Home » Theology in Missionary Perspective: Lesslie Newbigins Legacy by Mark T.B. Laing
Theology in Missionary Perspective: Lesslie Newbigins Legacy Mark T.B. Laing

Theology in Missionary Perspective: Lesslie Newbigins Legacy

Mark T.B. Laing

Published October 20th 2013
ISBN :
Kindle Edition
335 pages
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 About the Book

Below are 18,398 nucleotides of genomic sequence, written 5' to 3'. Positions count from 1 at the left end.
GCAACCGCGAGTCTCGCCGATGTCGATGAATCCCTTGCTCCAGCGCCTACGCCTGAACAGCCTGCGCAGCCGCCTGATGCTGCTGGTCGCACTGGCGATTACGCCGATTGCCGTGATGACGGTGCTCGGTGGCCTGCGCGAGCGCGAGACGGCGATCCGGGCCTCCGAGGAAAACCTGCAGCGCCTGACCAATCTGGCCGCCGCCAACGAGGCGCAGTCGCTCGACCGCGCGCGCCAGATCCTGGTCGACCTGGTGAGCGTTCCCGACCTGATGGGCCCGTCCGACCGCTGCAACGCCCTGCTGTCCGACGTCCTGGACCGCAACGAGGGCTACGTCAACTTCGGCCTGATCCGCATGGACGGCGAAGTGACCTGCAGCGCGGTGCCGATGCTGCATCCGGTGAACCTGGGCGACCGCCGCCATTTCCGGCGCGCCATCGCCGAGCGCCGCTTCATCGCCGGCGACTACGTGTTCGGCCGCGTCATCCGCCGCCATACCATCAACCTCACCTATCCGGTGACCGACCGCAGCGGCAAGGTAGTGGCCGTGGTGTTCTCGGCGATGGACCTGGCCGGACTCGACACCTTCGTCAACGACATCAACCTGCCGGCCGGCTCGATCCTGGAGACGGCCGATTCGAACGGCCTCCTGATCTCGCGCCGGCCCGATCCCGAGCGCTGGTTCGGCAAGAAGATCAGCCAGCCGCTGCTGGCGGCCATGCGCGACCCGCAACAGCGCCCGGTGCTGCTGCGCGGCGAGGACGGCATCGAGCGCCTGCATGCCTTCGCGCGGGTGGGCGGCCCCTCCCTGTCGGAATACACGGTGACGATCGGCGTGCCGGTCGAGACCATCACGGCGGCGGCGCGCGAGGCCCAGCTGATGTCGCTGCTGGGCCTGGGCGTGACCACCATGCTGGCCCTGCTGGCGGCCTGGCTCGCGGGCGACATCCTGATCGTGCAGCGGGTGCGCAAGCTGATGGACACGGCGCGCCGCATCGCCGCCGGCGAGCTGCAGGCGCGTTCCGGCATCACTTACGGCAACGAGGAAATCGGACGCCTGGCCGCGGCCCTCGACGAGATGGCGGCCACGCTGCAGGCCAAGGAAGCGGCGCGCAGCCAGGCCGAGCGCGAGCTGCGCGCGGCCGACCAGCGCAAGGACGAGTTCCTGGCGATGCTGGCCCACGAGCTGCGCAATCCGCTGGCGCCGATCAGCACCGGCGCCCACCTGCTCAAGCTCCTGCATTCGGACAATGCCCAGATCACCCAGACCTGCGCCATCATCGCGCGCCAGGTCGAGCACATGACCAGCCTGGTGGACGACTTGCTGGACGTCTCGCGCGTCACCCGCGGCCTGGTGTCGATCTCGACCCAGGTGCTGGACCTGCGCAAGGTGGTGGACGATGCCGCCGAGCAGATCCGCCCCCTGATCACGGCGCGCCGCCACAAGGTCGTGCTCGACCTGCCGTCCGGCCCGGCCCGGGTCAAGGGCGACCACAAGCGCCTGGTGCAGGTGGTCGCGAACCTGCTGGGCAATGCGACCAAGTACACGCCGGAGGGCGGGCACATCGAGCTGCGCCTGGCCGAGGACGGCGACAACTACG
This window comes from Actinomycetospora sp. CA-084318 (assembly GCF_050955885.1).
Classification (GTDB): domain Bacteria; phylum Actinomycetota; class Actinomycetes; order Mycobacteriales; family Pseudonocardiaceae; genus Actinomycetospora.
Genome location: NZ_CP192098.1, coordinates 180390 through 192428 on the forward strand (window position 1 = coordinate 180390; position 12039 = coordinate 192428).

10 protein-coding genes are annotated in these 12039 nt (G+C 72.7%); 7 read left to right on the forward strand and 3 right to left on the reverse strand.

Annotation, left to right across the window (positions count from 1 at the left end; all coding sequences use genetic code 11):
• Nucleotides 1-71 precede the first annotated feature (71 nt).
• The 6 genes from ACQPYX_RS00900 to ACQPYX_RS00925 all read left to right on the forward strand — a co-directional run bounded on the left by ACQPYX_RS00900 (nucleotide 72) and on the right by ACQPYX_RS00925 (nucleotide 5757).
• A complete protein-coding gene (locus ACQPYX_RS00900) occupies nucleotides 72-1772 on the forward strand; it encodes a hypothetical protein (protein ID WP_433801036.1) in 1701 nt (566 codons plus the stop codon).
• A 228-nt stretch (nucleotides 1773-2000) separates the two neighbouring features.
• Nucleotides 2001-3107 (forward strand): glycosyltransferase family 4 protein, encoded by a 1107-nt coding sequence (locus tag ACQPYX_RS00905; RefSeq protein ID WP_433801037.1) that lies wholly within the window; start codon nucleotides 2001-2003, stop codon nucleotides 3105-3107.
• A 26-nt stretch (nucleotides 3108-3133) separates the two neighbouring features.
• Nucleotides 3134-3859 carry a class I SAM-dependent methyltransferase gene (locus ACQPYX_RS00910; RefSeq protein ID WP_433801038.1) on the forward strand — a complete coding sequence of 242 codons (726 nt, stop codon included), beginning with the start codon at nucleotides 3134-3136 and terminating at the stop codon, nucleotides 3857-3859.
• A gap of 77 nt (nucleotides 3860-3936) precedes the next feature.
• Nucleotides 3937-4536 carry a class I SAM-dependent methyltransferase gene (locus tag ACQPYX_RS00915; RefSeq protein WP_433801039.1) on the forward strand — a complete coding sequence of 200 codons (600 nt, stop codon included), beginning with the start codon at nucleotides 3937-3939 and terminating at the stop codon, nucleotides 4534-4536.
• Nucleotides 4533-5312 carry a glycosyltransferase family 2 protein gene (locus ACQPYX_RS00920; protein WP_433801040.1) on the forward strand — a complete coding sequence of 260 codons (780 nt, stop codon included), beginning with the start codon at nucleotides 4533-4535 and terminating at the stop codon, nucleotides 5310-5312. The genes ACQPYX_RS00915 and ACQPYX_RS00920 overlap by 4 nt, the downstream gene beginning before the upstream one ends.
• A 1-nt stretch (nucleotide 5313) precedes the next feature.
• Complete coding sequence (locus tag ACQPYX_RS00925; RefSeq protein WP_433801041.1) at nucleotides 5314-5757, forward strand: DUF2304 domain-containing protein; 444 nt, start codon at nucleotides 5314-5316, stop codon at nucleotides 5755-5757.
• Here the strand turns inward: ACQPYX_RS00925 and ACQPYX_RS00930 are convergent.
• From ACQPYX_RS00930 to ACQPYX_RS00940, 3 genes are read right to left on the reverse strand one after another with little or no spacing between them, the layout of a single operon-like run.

Lesslie Newbigin was one of the most significant missionary strategists and theologians of the twentieth century. With the breakdown of confidence in some of the central philosophical and theological paradigms that have been shaped and sustained byMoreLesslie Newbigin was one of the most significant missionary strategists and theologians of the twentieth century. With the breakdown of confidence in some of the central philosophical and theological paradigms that have been shaped and sustained by the culture of modernity, Newbigin’s approach to a genuinely missionary theology offers fresh insights and approaches, providing something of a prophetic model for the global Christian community in new and challenging times.In this collection of essays, scholars and practitioners from around the world engage with aspects of Newbigin’s continuing legacy. They explore Newbigin’s approach to theological method, his theological and philosophical account of Western culture in the light of the gospel, and some of the implications of his thought for global mission in the third millennium.This collection is essential reading not just for Newbigin enthusiasts but also for all who are concerned to develop a genuinely missionary encounter with contemporary culture.Contributors: Ian Barns, John G. Flett, Michael W. Goheen, Kenneth D. Gordon, Eleanor Jackson, Veli-Matti Kärkkäinen, David J. Kettle, J. Andrew Kirk, Mark Laing, Murray Rae, Martin Reppenhagen, Jürgen Schuster, Wilbert Shenk, Jenny Taylor, Geoffrey Wainwright, Ng Kam Weng, and Paul Weston.“All who face the challenge of re-evangelization of the Western world draw inspiration from the work of Lesslie Newbigin. We stand on the shoulders of a giant. Newbigin’s thinking provokes continual reengagement. I warmly recommend this insightful collection as a resource for the mission of the church today.”—Graham Cray, Archbishops’ Missioner and Leader, Fresh Expressions Initiative, UK“No figure is more significant in the emergence of the missional church movement than Lesslie Newbigin. In this outstanding collection of essays, his contributions to ecclesiology, mission, and theology are set forth and critically assessed by an outstanding group of scholars and practitioners. This is essential reading for all those interested in the missional turn and its implications for Christian faith, life, and witness in a pluralist and changing world.”—John R. Franke, General Coordinator, The Gospel and Our Culture Network“We are only beginning to comprehend the breadth and depth of Lesslie Newbigin’s missionary theology. This book presents an impressive array of compellingly written essays that help us begin to take the measure of his achievement. It is most welcome.”—Scot Sherman, President, Newbigin House of Studies“For its journey in the perplexing and thrilling territory of the post-Christian twenty-first century, the church in the West and far beyond has no better traveling companion than Lesslie Newbigin. In this book, some of the world’s most sensitive and incisive interpreters trace in almost kaleidoscopic fashion the way Newbigin’s central concerns and convictions illumine a wide range of missional challenges. Here is a reliable marker signaling how and why Newbigin’s influence continues to expand.”—George R. Hunsberger, Professor of Missiology, Western Theological SeminaryMark Laing taught missiology at Union Biblical Seminary in Pune, India, for several years. His doctoral studies focused upon Newbigin’s theology of the church arising out of his work in India, and he is the author of From Crisis to Creation: Lesslie Newbigin and the Reinvention of Christian Mission (Wipf & Stock, 2012).Paul Weston teaches mission studies at Ridley Hall, Cambridge, UK and is an affiliated lecturer in the Cambridge University Divinity Faculty.